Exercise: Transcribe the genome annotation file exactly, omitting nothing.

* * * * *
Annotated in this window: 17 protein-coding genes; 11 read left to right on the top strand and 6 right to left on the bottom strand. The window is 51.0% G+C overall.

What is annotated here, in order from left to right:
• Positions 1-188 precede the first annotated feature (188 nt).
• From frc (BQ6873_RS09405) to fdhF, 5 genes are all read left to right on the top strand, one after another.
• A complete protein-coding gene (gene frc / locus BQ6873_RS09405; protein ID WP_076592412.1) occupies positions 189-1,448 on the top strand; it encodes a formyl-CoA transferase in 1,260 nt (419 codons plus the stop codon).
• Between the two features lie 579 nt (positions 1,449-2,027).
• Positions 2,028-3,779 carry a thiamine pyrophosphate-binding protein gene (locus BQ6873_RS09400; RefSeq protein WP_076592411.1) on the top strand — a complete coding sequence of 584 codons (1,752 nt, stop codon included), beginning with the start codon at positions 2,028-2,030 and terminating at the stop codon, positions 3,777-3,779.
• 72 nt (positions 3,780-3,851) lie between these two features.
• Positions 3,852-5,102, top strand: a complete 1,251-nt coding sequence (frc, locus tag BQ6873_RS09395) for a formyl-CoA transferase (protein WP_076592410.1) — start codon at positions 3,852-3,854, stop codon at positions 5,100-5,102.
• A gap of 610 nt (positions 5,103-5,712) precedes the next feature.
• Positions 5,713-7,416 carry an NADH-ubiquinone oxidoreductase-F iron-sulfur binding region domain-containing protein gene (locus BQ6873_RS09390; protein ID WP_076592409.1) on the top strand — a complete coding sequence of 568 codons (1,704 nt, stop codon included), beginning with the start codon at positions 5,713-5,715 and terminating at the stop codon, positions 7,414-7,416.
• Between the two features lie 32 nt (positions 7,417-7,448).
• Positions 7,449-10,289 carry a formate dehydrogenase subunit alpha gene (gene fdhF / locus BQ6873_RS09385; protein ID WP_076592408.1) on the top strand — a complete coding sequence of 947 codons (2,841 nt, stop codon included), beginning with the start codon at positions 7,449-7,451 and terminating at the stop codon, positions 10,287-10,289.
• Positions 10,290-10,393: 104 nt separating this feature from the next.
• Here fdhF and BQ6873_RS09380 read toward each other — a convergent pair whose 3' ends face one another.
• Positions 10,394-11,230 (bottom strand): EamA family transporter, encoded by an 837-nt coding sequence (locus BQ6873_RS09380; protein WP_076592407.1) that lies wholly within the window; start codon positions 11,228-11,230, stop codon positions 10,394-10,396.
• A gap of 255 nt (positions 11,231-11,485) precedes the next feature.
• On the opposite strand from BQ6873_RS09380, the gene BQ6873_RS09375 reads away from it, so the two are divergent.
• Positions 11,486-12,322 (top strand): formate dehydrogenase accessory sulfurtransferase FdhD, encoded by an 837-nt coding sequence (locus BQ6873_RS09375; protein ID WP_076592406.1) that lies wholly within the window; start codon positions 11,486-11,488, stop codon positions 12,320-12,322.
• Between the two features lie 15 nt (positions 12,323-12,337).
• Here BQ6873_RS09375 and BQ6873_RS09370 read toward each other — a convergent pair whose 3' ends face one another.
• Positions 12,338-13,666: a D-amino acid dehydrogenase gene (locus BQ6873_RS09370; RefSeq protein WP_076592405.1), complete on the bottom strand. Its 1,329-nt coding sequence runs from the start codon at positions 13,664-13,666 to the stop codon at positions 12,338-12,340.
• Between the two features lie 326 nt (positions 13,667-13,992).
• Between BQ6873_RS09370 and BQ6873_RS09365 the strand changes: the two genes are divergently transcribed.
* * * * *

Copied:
Annotated in this window: 17 protein-coding genes; 11 read left to right on the top strand and 6 right to left on the bottom strand. The window is 51.0% G+C overall.

What is annotated here, in order from left to right:
• Positions 1-188 precede the first annotated feature (188 nt).
• From frc (BQ6873_RS09405) to fdhF, 5 genes are all read left to right on the top strand, one after another.
• A complete protein-coding gene (gene frc / locus BQ6873_RS09405; protein ID WP_076592412.1) occupies positions 189-1,448 on the top strand; it encodes a formyl-CoA transferase in 1,260 nt (419 codons plus the stop codon).
• Between the two features lie 579 nt (positions 1,449-2,027).
• Positions 2,028-3,779 carry a thiamine pyrophosphate-binding protein gene (locus BQ6873_RS09400; RefSeq protein WP_076592411.1) on the top strand — a complete coding sequence of 584 codons (1,752 nt, stop codon included), beginning with the start codon at positions 2,028-2,030 and terminating at the stop codon, positions 3,777-3,779.
• 72 nt (positions 3,780-3,851) lie between these two features.
• Positions 3,852-5,102, top strand: a complete 1,251-nt coding sequence (frc, locus tag BQ6873_RS09395) for a formyl-CoA transferase (protein WP_076592410.1) — start codon at positions 3,852-3,854, stop codon at positions 5,100-5,102.
• A gap of 610 nt (positions 5,103-5,712) precedes the next feature.
• Positions 5,713-7,416 carry an NADH-ubiquinone oxidoreductase-F iron-sulfur binding region domain-containing protein gene (locus BQ6873_RS09390; protein ID WP_076592409.1) on the top strand — a complete coding sequence of 568 codons (1,704 nt, stop codon included), beginning with the start codon at positions 5,713-5,715 and terminating at the stop codon, positions 7,414-7,416.
• Between the two features lie 32 nt (positions 7,417-7,448).
• Positions 7,449-10,289 carry a formate dehydrogenase subunit alpha gene (gene fdhF / locus BQ6873_RS09385; protein ID WP_076592408.1) on the top strand — a complete coding sequence of 947 codons (2,841 nt, stop codon included), beginning with the start codon at positions 7,449-7,451 and terminating at the stop codon, positions 10,287-10,289.
• Positions 10,290-10,393: 104 nt separating this feature from the next.
• Here fdhF and BQ6873_RS09380 read toward each other — a convergent pair whose 3' ends face one another.
• Positions 10,394-11,230 (bottom strand): EamA family transporter, encoded by an 837-nt coding sequence (locus BQ6873_RS09380; protein WP_076592407.1) that lies wholly within the window; start codon positions 11,228-11,230, stop codon positions 10,394-10,396.
• A gap of 255 nt (positions 11,231-11,485) precedes the next feature.
• On the opposite strand from BQ6873_RS09380, the gene BQ6873_RS09375 reads away from it, so the two are divergent.
• Positions 11,486-12,322 (top strand): formate dehydrogenase accessory sulfurtransferase FdhD, encoded by an 837-nt coding sequence (locus BQ6873_RS09375; protein ID WP_076592406.1) that lies wholly within the window; start codon positions 11,486-11,488, stop codon positions 12,320-12,322.
• Between the two features lie 15 nt (positions 12,323-12,337).
• Here BQ6873_RS09375 and BQ6873_RS09370 read toward each other — a convergent pair whose 3' ends face one another.
• Positions 12,338-13,666: a D-amino acid dehydrogenase gene (locus BQ6873_RS09370; RefSeq protein WP_076592405.1), complete on the bottom strand. Its 1,329-nt coding sequence runs from the start codon at positions 13,664-13,666 to the stop codon at positions 12,338-12,340.
• Between the two features lie 326 nt (positions 13,667-13,992).
• Between BQ6873_RS09370 and BQ6873_RS09365 the strand changes: the two genes are divergently transcribed.